She then approached Seliger, the head of Canterbury’s stained glass conservation studio, and convinced her that this was worth investigating. So, in July 2018, with permission from the cathedral’s authorities and funding from the Friends of Canterbury Cathedral, the panels from window nV were removed to authenticate their true age.
For two months, Seliger and Koopmans painstakingly examined the thousands of individual pieces of glass in nV’s panels. They used a magnifying glass, stereo microscope and the application of different kinds of light.
Seliger was able to determine that the panel picturing pilgrims on the road was indeed created by medieval glaziers – an “electrifying” discovery, according to Koopmans.
Glass offers unprecedented glimpse into medieval life
Under special lighting, the researchers could see its original inscription, “PEREGRINI S(ANC)T(I),” meaning “Pilgrims of the saint.” “I think we actually started dancing around the studio, we were so happy to find that the inscription had survived,” Koopmans says.
How the pilgrims are depicted can tell us a great deal about their lives. Some are walking, some are on horseback, one is disabled and on crutches. The central rider sports a bright blue tunic, crimson cloak and purple riding boots. There are some indications of wealth and/or the importance or status of the pilgrimage: vibrant capes, detailed staffs, decorated boots and the white stallion with a braided mane.
The medieval glaziers used symbols and imagery that they knew would be instantly understandable to illiterate pilgrims. The yellow purse indicated that this person was a pilgrim, for example. As well, the man on crutches is positioned closest to the viewers, likely to inspire sympathy and identification. Becket was known for miraculous cures and his compassion for the sick, Koopmans explains, which would have been the impetus for many pilgrimages.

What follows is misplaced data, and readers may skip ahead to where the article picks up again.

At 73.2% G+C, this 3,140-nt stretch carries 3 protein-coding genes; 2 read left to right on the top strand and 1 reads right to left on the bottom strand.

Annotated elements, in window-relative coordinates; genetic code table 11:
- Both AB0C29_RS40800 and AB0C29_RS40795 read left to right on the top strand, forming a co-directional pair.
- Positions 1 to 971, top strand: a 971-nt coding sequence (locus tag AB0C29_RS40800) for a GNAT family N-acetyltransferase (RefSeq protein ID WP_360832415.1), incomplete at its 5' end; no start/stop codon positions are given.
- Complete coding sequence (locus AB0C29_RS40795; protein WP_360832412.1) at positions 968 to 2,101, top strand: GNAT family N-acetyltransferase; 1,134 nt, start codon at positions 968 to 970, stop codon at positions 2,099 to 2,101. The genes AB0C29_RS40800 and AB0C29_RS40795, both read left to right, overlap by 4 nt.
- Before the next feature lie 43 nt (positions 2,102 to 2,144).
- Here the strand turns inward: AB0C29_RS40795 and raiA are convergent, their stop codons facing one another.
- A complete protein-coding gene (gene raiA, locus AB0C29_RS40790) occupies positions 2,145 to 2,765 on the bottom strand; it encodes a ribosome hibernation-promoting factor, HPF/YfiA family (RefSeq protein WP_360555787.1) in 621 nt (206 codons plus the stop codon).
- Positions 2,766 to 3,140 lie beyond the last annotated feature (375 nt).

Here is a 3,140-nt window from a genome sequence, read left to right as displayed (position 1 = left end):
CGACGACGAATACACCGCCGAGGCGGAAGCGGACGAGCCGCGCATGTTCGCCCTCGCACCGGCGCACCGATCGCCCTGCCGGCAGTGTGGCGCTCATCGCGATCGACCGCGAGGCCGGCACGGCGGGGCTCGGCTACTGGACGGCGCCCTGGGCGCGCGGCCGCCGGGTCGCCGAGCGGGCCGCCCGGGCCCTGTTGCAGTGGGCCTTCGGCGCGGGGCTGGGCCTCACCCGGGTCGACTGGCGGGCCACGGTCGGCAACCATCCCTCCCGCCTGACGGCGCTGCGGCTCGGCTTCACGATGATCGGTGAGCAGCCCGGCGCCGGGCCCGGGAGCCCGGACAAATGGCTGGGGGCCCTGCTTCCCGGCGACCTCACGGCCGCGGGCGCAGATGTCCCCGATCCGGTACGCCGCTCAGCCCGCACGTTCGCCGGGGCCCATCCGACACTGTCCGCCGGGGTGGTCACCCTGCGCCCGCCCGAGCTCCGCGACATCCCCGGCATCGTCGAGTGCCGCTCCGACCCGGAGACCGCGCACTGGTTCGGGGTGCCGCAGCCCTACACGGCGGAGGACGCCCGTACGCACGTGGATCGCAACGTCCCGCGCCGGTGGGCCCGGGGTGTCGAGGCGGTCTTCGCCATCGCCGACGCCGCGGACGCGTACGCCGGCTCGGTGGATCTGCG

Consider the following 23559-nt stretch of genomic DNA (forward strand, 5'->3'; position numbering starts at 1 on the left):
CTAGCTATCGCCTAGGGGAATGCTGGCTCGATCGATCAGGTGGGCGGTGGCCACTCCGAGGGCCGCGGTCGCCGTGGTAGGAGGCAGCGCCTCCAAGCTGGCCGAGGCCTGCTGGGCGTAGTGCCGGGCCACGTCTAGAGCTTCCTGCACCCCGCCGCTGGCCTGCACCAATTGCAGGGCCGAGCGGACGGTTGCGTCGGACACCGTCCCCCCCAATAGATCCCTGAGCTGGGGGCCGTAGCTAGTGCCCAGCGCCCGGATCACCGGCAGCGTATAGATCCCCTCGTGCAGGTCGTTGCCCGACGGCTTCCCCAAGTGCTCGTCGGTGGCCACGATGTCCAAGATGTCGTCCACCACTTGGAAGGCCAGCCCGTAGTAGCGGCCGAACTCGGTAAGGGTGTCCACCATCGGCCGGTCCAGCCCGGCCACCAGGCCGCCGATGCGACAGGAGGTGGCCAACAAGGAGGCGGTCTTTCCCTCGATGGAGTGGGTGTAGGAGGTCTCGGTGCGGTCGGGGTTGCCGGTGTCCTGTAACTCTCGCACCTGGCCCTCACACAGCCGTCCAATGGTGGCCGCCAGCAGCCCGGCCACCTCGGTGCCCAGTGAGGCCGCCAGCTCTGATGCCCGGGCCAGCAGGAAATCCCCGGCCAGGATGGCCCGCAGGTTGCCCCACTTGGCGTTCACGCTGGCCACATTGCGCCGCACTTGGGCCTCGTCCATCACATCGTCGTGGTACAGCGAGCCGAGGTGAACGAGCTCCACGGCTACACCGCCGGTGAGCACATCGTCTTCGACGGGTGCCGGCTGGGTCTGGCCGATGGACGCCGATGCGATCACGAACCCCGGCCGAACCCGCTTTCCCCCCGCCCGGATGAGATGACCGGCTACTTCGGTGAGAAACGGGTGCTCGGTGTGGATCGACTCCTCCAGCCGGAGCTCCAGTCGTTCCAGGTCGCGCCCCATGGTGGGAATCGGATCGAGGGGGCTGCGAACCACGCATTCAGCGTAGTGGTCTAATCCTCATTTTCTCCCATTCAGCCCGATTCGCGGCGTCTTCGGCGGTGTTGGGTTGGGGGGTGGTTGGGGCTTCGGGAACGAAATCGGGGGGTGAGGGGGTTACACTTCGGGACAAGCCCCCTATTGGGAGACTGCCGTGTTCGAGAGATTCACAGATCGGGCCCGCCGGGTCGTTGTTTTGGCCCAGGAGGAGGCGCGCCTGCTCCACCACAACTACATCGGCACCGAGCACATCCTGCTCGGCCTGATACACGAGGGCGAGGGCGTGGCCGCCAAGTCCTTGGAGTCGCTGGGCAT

“These are the pilgrims as the medieval glaziers saw them, and as we can now see them too – human beings who, despite their differences in wealth, status and physical ability, were united in their journey,” Koopmans emphasizes.
“The most exciting discovery is to find that we have a medieval scene that we didn’t know we had – one of such historical importance, and such beauty,” adds Seliger.
Further investigation is being planned to test the dating of the glass in the seven other miracle windows over the next few years. “More discoveries surely await,” Koopmans says.
There are many resources to learn more about this research: a BBC video; a Times (U.K.) article; the Canterbury Cathedral website, which also features a video; a Vidimus article; a Medievalists article; and a YFile article. To read an article by Koopmans about Williams, see the 2018 issue of Women’s History Review. For more about Koopmans, see her faculty profile page.
By Megan Mueller, senior manager, research communications, Office of the Vice-President Research & Innovation, York University, email@example.com